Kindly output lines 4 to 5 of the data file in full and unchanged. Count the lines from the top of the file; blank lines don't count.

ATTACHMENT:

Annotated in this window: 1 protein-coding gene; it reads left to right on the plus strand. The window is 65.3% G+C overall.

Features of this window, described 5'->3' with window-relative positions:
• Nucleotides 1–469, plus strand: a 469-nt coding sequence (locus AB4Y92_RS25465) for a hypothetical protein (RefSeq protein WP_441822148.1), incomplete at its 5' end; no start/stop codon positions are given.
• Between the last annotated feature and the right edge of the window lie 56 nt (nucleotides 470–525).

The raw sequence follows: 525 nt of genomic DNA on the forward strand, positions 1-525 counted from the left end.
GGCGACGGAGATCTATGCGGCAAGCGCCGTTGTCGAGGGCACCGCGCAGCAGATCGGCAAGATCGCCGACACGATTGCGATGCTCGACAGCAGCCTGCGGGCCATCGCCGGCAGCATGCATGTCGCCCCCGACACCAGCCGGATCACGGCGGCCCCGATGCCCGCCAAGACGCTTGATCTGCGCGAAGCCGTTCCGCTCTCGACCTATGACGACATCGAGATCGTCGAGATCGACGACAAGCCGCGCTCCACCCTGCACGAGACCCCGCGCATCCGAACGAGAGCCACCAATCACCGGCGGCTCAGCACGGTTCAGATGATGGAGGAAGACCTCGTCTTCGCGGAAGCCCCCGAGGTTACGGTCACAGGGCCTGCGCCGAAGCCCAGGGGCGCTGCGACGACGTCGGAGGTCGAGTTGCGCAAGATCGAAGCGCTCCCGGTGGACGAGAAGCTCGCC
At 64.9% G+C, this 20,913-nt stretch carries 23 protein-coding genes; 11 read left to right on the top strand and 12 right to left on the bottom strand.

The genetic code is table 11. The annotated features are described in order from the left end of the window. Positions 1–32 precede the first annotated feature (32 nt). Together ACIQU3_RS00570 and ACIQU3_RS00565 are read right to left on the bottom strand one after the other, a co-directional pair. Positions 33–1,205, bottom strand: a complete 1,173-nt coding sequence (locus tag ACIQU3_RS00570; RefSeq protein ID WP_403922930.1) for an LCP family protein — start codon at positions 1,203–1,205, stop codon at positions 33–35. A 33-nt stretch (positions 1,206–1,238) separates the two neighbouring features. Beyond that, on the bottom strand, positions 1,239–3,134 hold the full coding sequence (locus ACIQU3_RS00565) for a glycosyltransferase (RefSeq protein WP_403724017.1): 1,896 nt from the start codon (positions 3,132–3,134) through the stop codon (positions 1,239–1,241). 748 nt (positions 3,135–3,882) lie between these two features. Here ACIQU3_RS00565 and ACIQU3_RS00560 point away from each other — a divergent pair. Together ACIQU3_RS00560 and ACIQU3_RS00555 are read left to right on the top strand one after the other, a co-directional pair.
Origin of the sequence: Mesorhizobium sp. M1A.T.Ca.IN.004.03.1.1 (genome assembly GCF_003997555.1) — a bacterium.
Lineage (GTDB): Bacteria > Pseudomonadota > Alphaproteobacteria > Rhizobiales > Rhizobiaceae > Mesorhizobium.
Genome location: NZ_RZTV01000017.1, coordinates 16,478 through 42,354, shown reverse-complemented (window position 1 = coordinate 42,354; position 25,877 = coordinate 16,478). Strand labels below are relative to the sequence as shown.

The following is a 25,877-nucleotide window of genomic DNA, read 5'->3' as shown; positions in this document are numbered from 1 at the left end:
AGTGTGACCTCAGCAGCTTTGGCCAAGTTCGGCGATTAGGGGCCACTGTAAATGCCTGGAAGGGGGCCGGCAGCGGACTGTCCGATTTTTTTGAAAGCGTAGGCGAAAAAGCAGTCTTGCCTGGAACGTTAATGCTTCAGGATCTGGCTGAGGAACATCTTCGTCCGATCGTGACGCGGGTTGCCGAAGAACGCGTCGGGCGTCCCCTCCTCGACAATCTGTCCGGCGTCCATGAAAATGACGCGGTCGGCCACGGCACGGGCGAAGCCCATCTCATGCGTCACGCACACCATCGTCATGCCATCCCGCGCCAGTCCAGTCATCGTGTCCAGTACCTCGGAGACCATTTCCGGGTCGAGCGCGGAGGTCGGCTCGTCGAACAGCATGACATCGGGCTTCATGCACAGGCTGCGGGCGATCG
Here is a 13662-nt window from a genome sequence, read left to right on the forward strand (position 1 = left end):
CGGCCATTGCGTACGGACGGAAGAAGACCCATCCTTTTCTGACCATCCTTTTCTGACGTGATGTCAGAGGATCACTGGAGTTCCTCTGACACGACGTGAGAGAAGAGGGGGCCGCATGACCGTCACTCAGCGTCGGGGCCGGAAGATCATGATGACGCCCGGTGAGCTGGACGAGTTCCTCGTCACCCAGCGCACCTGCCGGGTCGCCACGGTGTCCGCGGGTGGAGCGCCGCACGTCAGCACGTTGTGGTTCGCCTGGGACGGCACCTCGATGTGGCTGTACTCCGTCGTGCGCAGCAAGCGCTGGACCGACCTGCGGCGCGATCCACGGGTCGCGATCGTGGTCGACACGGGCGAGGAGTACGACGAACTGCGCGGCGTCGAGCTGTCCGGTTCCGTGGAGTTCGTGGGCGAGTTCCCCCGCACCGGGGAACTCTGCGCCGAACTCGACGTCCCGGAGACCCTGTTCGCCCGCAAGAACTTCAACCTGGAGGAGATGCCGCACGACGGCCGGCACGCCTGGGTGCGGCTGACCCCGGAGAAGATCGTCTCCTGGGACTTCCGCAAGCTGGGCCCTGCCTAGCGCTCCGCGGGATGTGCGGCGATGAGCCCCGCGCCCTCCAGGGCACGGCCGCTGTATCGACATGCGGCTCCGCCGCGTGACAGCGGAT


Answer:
• Between the last annotated feature and the right edge of the window lie 56 nt (nucleotides 470–525).

The raw sequence follows: 525 nt of genomic DNA on the forward strand, positions 1-525 counted from the left end.